(Last update: 26.09.2012 / GW)
The winter 2009/2010 was characterized by a strong Arctic vortex with extremely cold mid-winter temperatures in the lower stratosphere associated with an intense activation of reactive chlorine compounds (ClOx) from reservoir species. Stratospheric limb emission spectra were recorded during a flight of the balloon version of the Michelson Interferometer for Passive Atmospheric Sounding (MIPAS-B) from Kiruna (Sweden) on 24 January 2010 inside the Arctic vortex. Several fast limb sequences of spectra (in time steps of about 10 min.) were measured from nighttime photochemical equilibrium to local noon allowing the retrieval of chlorine- and nitrogen-containing species which change rapidly their concentration around the terminator between night and day. Mixing ratios of species like ClO, NO2, and N2O5 show significant changes around sunrise, which are temporally delayed due to polar stratospheric clouds reducing the direct radiative flux from the sun. ClO variations were derived for the first time from MIPAS-B spectra. Daytime ClO values of up to 1.6 ppbv are visible in a broad chlorine activated layer below 26 km correlated with low values (below 0.1 ppbv) of the chlorine reservoir species ClONO2. Observations are compared and discussed with calculations performed with the 3-dimensional Chemistry Climate Model EMAC (ECHAM5/MESSy Atmospheric Chemistry). Mixing ratios of the species ClO, NO2, and N2O5 are well reproduced by the model during night and noon. However, the onset of ClO production and NO2 loss around the terminator in the model is not consistent with the measurements. The MIPAS-B observations along with Tropospheric Ultraviolet-Visible (TUV) radiation model calculations suggest that polar stratospheric clouds lead to a delayed start followed by a faster increase of the photodissoziation of ClOOCl and NO2 near the morning terminator since stratospheric clouds alter the direct and the diffuse flux of solar radiation. These effects are not considered in the EMAC model simulations which assume a cloudless atmosphere. For details, see Wetzel et al. (2012), Atmos. Chem. Phys., 12, 6581-6592, 2012.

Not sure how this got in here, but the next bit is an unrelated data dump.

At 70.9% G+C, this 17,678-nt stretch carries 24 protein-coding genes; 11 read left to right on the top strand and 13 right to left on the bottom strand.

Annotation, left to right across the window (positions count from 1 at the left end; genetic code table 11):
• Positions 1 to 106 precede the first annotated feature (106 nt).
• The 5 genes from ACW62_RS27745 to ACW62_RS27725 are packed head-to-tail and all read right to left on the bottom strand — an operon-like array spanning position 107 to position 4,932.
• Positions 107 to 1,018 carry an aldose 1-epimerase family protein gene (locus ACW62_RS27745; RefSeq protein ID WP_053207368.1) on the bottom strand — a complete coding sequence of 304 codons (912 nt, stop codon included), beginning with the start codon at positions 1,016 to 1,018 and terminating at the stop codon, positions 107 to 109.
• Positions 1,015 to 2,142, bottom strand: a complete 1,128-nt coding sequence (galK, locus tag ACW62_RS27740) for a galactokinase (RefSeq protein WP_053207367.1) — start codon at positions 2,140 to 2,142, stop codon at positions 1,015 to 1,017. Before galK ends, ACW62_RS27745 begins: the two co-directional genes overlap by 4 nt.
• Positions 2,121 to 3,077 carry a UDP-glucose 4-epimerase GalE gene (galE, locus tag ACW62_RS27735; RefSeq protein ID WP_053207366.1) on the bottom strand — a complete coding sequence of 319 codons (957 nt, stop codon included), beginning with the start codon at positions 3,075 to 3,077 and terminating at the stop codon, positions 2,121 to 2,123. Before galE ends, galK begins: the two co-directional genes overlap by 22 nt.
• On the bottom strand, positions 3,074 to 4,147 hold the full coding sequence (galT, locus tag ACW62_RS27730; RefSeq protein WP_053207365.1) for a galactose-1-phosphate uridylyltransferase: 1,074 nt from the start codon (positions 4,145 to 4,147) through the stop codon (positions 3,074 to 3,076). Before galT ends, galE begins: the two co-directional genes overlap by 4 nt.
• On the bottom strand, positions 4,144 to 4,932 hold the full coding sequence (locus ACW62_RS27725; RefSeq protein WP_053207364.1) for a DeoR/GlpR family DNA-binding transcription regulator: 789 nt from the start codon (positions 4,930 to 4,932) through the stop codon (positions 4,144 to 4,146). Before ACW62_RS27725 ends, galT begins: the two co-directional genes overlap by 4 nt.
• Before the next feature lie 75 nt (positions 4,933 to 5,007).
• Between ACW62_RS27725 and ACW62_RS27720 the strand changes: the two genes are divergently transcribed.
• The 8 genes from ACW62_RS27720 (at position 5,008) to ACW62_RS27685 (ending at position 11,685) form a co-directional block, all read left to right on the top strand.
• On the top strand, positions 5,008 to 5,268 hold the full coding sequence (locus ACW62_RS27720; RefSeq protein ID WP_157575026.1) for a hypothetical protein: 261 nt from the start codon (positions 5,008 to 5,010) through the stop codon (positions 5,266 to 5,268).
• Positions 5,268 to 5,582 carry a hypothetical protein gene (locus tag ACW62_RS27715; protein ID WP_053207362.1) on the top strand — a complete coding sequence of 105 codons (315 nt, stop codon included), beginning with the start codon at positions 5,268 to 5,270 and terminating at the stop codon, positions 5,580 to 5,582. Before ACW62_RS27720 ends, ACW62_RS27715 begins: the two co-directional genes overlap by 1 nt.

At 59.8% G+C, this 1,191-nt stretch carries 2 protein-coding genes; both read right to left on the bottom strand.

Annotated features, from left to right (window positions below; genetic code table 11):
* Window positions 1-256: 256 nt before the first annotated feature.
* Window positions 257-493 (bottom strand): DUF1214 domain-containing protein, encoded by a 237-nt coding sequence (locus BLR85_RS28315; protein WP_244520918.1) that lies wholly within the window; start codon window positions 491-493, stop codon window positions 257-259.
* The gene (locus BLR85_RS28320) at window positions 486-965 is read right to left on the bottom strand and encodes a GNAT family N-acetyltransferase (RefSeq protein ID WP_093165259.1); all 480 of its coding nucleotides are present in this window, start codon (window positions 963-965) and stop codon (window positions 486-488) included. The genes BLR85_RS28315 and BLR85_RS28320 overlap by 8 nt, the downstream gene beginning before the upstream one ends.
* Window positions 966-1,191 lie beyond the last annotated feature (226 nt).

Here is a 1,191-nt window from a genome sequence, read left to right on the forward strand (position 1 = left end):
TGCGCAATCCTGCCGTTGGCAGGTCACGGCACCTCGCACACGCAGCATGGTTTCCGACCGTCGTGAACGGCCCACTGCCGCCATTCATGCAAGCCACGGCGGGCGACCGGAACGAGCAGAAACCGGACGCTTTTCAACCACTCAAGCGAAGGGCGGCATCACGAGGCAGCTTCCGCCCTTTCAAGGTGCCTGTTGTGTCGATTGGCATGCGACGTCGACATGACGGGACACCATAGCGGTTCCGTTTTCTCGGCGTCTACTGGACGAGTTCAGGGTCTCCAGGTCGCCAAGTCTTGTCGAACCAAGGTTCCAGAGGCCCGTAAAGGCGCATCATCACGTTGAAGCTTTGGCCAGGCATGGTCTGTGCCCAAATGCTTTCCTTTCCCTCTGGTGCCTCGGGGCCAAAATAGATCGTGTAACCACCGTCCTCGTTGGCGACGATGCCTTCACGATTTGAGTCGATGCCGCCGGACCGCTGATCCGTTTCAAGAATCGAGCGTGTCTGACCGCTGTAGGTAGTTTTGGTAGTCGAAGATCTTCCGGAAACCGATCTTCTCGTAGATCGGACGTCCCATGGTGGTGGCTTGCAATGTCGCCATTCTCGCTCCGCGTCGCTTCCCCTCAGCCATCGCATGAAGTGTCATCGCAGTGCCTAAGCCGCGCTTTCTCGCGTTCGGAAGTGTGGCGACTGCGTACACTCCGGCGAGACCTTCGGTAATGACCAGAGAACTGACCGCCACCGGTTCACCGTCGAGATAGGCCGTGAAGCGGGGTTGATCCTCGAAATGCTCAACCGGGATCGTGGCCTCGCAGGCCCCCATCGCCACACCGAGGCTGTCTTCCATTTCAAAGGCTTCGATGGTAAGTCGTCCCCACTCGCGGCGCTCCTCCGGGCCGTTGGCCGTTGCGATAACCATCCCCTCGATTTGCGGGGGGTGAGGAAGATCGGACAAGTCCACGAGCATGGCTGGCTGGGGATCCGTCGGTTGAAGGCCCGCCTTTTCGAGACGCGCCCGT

Temporal evolution of chlorine monoxide (ClO) as observed by MIPAS-B on 24 January 2010 above northern Scandinavia. A broad ClO layer with a pronounced ClO maximum of more than 1.6 ppbv is visible. The strong photochemically induced increase in ClO mixing ratios starts only some time after sunrise due to the occurrence of stratospheric clouds.
The new imaging FTS GLORIA accomplished its first two flights sucessfully. For more information, please see KIT press release (177/2011) and SWR media centre. GLORIA and MIPAS-STR flights aboard the GEOPHYSICA aircraft were carried out from Kiruna (Sweden) within the frame of the ESSENCE campaign.
The scientific balloon flight MIPAS-B/TELIS/mini-DOAS embedded in the ENRICHED project was launched by CNES on 31 March 2011 from Esrange (67.9°N, 21.1°E) near Kiruna at 0:46 local time. After a long ascent the balloon reached a maximum altitude of 35.4 km. It was cut at 7:00 local time after about 2:40 min at float and touched down in Russia at 7:40 local time.
Roll-out of the gondola for launch in Esrange/Kiruna.
The ClO dimer cycle plays a dominant role in the catalytic destruction of stratospheric ozone in the springtime polar vortex. ClOOCl observations, obtained in the Arctic vortex above northern Scandinavia on 11 January 2001 by the balloon-borne MIPAS (MIPAS-B), show enhanced values of nearly 1.1 ppbv at 20 km in an activated chlorine layer which are in line with the established polar chlorine chemistry. For details, see Wetzel et al. (2010), Atmos Chem. Phys., 10, 931-945, 2010 and KIT press release (086/2010).
Chlorine species as measured by MIPAS-B on 11 January 2001 above northern Scandinavia inside the polar vortex. Besides ClONO2, ClO, ClOOCl, and ClOx, total inorganic chlorine (Cly*), calculated from a N2O-Cly correlation, are shown, too.